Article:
Perhaps the number one reason our clients don’t update their blog on a regular basis is because they don’t have enough time, but the number two reason is because they don’t know what to write about.
We’ve written several other posts about how to come up with blog topics, including all of the following:

Make sure you write about topics you are knowledgeable about and passionate about.  Your readers will be able to tell if you truly are an expert in your industry or if you’re just writing a fluff blog posts because you were told to blog often.  And you’ll be greatly rewarded for writing high quality content.

How Do I Get Organic Traffic To My Posts?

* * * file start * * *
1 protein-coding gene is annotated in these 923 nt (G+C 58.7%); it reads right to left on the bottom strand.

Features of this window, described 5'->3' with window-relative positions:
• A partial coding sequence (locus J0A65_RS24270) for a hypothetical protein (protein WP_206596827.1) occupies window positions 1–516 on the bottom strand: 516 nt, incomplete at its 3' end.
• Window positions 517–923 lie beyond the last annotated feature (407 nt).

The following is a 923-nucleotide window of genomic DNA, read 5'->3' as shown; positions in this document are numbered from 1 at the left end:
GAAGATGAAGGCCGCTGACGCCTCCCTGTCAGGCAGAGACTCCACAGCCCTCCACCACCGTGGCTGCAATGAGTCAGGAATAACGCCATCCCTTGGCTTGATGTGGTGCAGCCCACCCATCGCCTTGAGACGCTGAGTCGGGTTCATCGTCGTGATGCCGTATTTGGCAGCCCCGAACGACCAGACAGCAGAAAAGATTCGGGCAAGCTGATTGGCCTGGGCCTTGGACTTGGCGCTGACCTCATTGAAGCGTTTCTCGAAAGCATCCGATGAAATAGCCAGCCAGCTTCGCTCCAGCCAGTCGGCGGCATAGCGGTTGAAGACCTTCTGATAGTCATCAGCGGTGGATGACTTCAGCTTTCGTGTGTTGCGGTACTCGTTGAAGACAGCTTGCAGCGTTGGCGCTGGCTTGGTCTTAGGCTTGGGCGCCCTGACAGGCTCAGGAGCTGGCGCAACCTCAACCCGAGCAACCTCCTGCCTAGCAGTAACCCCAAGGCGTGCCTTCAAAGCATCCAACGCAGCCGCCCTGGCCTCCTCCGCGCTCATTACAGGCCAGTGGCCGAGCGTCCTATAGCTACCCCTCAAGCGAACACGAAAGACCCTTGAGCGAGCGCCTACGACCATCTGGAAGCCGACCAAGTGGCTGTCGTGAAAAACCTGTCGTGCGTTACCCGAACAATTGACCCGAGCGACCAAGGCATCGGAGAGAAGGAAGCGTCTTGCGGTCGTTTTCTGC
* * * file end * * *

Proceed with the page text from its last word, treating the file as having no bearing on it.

While many of us blog for the fun of it or for our current site visitors, the vast majority of people who blog are doing it for the organic SEO value.  Search engines love high quality, unique content and will rank it highly in results if you do the following:

  • Have A Strong Domain: Google has a metric known as PageRank, which is a 0-10 scale of how strong your backlink profile is in the eyes of Google.  The higher your PageRank on the homepage of your site, the greater the chance your blog posts (in general) will rank high in search results.  To have a strong domain, you need to have a large number of quality links pointing to your website.
  • Write On Researched Topics: Just today a client asked me which of 5 topics they should write about.  All 5 topics were the same thing, just worded differently in the title and headings.  One of these terms had 1,900 searches per month, the other 4 had between 50 and 200 searches per month.  We were able to research the topic in depth to identify what variation is most searched for and which term will generate the most organic traffic for our client.